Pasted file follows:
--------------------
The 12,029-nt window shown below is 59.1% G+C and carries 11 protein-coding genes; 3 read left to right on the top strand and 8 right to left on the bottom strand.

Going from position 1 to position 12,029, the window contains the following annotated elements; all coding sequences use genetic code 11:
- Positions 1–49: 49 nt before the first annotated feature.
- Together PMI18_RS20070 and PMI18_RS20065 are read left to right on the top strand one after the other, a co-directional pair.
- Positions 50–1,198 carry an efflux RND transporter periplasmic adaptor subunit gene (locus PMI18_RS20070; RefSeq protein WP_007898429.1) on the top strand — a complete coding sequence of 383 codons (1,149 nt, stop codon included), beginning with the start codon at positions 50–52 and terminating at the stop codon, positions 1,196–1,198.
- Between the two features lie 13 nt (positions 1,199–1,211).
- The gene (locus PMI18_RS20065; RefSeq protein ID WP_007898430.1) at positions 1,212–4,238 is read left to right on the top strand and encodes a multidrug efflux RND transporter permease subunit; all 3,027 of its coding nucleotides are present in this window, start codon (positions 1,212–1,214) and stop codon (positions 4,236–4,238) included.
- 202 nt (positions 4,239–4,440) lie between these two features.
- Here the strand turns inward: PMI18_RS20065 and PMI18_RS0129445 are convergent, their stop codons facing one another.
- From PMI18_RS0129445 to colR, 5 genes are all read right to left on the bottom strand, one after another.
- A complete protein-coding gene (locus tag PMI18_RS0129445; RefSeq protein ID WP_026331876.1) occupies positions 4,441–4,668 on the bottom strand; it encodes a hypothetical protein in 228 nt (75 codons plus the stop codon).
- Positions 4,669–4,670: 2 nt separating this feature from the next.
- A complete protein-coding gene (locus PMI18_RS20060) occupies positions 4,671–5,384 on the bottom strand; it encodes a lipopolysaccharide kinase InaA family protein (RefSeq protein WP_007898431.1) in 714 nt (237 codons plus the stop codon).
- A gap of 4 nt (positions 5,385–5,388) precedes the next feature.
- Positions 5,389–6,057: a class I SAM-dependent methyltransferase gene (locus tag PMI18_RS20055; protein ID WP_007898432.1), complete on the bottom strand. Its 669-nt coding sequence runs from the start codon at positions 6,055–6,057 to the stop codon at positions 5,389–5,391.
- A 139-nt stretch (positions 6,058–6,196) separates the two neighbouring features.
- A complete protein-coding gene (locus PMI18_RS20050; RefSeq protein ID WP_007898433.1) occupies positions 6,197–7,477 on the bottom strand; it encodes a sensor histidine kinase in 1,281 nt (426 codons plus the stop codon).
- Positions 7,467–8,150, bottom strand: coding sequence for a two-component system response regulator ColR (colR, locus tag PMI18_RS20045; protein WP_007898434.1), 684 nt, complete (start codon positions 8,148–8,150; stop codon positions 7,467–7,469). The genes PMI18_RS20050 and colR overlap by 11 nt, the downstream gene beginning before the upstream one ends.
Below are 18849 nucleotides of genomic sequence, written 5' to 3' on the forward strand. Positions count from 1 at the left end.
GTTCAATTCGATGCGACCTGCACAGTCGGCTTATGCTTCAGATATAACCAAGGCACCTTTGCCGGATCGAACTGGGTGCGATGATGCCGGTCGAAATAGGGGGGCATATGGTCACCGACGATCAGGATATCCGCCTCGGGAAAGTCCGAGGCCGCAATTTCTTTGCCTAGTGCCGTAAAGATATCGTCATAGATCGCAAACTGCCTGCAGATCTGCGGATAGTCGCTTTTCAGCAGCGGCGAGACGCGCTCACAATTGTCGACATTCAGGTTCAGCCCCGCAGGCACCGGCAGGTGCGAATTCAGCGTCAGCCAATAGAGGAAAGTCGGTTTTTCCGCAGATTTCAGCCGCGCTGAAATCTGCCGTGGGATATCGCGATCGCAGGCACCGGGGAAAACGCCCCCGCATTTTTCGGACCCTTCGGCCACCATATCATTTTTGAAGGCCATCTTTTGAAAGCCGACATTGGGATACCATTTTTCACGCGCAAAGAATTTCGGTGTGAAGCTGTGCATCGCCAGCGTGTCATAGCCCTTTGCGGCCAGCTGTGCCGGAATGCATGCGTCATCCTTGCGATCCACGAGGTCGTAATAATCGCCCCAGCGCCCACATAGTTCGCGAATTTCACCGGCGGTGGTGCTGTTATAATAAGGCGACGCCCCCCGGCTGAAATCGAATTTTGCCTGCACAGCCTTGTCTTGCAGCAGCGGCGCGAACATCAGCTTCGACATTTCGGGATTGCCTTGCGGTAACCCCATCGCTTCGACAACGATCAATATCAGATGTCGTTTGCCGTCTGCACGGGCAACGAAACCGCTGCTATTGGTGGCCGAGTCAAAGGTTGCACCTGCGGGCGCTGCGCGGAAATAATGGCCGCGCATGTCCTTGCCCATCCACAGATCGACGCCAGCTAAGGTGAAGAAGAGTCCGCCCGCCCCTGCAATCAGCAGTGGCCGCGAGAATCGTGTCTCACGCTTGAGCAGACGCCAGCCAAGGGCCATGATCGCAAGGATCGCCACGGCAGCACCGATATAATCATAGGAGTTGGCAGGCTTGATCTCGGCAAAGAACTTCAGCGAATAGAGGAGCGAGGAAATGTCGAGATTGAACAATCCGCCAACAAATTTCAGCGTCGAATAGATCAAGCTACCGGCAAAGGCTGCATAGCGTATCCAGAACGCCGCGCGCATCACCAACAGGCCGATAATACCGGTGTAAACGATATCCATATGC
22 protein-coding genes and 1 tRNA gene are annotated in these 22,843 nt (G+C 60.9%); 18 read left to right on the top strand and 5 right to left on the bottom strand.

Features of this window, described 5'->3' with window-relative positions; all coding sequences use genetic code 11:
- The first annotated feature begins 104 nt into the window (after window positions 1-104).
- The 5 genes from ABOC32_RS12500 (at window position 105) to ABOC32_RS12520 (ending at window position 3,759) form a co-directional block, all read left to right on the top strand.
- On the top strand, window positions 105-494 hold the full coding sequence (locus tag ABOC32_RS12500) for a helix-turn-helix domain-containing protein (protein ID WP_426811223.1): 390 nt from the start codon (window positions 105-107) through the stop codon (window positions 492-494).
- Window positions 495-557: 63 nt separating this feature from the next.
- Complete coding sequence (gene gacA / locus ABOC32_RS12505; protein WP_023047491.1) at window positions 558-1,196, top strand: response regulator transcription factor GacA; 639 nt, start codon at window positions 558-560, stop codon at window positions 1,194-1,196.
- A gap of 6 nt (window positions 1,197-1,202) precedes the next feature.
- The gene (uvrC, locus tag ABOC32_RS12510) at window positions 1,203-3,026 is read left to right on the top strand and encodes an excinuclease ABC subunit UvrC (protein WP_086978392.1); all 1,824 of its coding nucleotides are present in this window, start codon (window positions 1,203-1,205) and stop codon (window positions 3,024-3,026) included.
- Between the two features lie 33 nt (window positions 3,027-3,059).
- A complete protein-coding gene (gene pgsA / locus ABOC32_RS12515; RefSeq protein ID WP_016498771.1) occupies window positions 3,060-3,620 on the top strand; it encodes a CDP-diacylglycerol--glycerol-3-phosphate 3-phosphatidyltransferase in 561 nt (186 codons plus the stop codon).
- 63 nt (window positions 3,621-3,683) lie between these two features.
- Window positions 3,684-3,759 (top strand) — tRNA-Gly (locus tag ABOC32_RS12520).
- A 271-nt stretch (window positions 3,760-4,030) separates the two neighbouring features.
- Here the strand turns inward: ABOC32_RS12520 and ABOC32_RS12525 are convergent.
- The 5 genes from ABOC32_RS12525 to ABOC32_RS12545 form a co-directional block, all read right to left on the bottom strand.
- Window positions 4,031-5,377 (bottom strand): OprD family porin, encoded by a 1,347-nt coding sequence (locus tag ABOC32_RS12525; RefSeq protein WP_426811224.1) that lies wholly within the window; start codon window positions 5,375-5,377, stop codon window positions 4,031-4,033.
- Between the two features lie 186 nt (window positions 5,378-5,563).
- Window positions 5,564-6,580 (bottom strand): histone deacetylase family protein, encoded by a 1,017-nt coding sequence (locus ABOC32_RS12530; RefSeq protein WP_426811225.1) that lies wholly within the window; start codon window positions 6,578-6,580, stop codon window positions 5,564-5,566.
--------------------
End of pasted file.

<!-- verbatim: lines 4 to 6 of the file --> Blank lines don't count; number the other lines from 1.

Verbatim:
- Together PMI18_RS20070 and PMI18_RS20065 are read left to right on the top strand one after the other, a co-directional pair.
- Positions 50–1,198 carry an efflux RND transporter periplasmic adaptor subunit gene (locus PMI18_RS20070; RefSeq protein WP_007898429.1) on the top strand — a complete coding sequence of 383 codons (1,149 nt, stop codon included), beginning with the start codon at positions 50–52 and terminating at the stop codon, positions 1,196–1,198.
- Between the two features lie 13 nt (positions 1,199–1,211).